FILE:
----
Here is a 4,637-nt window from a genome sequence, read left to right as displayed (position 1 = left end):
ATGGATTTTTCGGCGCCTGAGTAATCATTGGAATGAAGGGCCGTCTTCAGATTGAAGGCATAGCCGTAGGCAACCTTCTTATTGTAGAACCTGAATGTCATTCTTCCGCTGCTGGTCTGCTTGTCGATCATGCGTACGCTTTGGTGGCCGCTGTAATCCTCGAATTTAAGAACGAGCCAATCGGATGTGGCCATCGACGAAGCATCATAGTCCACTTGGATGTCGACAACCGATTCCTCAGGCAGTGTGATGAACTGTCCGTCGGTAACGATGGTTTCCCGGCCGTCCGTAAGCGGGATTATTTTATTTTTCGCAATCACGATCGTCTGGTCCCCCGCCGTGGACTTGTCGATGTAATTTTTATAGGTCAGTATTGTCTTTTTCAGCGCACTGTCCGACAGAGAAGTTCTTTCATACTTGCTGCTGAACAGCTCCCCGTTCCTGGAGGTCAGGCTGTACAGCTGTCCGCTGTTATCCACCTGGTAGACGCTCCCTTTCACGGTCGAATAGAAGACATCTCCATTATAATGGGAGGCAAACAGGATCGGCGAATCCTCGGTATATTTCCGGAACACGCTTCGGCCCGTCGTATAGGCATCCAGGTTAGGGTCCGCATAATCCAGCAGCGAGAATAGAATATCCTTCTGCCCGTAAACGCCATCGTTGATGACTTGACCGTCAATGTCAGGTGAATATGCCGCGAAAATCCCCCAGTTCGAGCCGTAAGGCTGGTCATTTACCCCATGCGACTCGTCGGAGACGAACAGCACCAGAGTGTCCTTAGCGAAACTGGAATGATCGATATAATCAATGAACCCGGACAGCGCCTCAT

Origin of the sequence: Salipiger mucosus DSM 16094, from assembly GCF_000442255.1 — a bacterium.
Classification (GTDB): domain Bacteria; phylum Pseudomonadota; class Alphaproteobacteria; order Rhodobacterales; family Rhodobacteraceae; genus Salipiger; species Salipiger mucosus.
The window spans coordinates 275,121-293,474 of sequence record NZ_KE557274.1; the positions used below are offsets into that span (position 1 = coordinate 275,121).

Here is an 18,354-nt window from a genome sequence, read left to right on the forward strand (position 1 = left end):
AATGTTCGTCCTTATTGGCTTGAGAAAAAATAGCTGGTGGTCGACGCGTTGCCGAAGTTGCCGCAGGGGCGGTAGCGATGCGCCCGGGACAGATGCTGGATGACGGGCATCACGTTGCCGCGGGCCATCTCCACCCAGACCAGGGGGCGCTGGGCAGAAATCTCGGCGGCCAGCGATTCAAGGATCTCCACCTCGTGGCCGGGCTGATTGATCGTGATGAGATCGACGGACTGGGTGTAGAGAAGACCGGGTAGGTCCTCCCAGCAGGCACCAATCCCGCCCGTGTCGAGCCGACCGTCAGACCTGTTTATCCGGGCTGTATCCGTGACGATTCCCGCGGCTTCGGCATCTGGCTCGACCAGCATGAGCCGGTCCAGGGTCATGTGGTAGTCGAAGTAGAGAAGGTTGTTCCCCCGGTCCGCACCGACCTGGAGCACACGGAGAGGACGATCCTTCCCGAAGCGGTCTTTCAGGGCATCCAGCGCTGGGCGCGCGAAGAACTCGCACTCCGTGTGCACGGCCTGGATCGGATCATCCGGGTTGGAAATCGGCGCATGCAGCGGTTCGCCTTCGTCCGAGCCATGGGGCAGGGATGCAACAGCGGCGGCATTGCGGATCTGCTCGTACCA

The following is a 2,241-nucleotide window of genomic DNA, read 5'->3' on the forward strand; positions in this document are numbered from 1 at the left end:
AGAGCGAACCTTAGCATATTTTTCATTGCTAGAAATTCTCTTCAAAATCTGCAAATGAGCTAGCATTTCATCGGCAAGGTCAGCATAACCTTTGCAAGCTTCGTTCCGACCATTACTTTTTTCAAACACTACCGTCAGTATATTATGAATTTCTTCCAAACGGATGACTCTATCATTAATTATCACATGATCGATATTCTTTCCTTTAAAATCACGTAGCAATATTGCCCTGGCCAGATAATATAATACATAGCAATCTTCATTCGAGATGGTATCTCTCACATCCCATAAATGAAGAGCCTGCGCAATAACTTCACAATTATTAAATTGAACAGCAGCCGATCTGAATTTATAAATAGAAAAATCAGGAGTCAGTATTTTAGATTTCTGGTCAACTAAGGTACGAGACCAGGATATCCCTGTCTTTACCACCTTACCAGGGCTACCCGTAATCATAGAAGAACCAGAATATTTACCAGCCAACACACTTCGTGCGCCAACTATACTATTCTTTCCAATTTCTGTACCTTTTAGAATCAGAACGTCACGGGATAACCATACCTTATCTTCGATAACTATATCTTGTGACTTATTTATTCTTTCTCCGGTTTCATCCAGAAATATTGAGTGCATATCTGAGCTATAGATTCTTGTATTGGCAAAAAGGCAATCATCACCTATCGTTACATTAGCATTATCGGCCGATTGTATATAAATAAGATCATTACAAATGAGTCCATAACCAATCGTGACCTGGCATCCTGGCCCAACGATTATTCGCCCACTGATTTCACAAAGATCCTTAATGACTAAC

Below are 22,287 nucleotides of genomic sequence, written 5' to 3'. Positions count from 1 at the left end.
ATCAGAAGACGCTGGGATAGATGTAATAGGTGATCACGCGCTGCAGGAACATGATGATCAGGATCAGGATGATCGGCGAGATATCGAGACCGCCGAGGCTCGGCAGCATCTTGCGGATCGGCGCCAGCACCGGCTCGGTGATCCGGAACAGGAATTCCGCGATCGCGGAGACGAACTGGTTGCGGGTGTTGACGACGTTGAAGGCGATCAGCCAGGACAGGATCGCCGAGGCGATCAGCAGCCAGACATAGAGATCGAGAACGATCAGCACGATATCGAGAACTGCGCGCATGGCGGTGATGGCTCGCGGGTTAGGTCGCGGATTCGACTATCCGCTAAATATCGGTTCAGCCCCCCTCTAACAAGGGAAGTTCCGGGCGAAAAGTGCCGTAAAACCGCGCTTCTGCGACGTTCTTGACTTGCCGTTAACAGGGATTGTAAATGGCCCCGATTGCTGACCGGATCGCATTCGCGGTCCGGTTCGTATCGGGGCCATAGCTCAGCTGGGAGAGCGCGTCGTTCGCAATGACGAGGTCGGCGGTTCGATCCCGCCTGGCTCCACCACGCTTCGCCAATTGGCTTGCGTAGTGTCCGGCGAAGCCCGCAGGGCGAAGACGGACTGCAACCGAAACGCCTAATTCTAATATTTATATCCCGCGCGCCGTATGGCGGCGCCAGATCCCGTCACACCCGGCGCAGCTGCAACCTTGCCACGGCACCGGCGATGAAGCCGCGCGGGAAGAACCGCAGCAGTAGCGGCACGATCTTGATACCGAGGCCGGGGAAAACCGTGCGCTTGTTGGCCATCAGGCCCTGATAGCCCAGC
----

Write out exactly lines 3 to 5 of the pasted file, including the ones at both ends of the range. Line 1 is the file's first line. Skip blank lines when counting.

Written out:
Origin of the sequence: Salipiger mucosus DSM 16094, from assembly GCF_000442255.1 — a bacterium.
Classification (GTDB): domain Bacteria; phylum Pseudomonadota; class Alphaproteobacteria; order Rhodobacterales; family Rhodobacteraceae; genus Salipiger; species Salipiger mucosus.
The window spans coordinates 275,121-293,474 of sequence record NZ_KE557274.1; the positions used below are offsets into that span (position 1 = coordinate 275,121).